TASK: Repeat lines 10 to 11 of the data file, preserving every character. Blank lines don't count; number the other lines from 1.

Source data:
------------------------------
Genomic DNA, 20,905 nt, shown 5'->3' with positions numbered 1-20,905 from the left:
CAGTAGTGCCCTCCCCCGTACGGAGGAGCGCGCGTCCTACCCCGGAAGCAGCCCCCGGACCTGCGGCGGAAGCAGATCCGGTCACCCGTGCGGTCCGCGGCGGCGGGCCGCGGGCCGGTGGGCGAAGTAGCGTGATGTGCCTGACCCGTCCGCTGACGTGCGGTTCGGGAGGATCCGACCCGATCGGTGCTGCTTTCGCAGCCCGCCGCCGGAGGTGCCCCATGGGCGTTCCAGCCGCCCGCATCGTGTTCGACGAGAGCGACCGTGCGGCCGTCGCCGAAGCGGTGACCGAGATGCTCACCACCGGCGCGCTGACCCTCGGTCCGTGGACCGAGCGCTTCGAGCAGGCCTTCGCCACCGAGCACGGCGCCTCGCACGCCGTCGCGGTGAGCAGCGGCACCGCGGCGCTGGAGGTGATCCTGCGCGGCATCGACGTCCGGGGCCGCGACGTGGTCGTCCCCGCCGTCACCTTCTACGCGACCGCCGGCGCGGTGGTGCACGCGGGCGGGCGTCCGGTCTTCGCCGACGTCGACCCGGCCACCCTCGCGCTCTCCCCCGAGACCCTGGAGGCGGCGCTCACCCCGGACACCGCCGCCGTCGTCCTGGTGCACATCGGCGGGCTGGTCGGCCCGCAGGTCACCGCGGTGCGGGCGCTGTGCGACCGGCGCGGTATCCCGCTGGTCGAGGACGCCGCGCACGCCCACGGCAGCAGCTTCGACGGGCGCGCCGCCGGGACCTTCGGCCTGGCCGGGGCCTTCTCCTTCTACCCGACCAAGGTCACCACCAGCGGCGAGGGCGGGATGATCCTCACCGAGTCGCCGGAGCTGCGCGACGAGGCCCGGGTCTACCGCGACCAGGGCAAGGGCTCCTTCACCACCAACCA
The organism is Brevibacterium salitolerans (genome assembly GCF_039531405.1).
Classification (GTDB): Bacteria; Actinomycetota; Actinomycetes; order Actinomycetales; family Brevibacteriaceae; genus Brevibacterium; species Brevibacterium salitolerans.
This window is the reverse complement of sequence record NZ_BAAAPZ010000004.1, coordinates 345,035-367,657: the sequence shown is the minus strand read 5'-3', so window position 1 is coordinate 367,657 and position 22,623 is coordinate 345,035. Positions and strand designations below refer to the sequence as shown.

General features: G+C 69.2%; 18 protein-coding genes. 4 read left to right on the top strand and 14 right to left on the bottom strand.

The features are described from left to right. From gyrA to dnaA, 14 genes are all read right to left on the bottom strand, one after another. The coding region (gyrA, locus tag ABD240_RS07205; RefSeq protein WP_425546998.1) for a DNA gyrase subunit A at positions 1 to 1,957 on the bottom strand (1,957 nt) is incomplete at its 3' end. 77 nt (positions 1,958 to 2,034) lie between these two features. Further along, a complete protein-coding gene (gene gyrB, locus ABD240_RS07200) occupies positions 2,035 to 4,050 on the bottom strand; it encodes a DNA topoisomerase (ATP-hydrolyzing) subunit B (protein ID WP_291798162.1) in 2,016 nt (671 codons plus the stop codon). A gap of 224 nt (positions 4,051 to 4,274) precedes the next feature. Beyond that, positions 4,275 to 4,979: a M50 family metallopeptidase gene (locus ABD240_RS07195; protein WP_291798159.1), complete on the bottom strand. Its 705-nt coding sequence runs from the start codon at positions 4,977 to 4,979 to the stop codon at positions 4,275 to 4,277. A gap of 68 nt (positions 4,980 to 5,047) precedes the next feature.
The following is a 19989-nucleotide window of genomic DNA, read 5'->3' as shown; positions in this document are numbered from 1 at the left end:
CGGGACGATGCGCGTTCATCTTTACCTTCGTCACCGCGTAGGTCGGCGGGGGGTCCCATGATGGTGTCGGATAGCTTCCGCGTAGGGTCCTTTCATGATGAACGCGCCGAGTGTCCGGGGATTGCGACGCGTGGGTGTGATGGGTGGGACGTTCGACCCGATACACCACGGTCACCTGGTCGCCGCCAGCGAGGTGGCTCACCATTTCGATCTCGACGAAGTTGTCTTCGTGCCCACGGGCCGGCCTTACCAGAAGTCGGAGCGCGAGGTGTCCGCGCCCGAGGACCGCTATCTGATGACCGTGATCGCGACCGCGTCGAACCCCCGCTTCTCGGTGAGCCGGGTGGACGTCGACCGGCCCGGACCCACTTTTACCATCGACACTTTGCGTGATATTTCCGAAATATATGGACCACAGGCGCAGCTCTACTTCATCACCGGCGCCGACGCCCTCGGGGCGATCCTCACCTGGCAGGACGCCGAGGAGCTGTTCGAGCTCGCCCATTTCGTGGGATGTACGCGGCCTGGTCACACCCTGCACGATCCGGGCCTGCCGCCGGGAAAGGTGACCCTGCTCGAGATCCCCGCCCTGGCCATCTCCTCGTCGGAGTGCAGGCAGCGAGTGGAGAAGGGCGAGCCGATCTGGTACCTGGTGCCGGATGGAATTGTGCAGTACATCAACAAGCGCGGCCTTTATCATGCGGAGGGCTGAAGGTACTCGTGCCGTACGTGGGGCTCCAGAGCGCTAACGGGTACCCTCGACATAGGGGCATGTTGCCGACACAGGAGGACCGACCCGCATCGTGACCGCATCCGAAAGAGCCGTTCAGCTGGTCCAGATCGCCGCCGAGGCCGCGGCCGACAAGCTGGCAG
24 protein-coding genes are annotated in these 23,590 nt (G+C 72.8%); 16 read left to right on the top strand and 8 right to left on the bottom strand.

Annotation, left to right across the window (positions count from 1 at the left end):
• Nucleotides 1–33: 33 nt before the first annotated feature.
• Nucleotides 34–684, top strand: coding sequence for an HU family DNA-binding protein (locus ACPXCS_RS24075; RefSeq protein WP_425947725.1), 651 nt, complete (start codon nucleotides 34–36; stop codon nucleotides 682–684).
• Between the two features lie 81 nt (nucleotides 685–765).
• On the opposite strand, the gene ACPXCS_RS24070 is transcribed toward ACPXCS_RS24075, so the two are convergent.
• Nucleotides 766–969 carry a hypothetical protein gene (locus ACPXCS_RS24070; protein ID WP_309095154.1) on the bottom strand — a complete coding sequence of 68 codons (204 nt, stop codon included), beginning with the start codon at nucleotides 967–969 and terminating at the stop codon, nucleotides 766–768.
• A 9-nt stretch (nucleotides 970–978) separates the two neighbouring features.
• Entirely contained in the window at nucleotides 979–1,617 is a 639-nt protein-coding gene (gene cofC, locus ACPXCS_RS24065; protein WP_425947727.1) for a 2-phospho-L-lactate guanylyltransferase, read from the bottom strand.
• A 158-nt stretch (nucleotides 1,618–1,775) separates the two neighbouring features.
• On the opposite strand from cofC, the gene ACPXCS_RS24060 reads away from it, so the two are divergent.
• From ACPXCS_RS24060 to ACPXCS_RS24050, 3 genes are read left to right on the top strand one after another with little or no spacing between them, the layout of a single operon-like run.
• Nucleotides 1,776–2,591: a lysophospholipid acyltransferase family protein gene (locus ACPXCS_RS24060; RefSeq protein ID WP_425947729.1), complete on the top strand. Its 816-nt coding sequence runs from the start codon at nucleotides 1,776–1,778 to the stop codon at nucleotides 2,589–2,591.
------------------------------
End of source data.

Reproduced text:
24 protein-coding genes are annotated in these 23,590 nt (G+C 72.8%); 16 read left to right on the top strand and 8 right to left on the bottom strand.

Annotation, left to right across the window (positions count from 1 at the left end):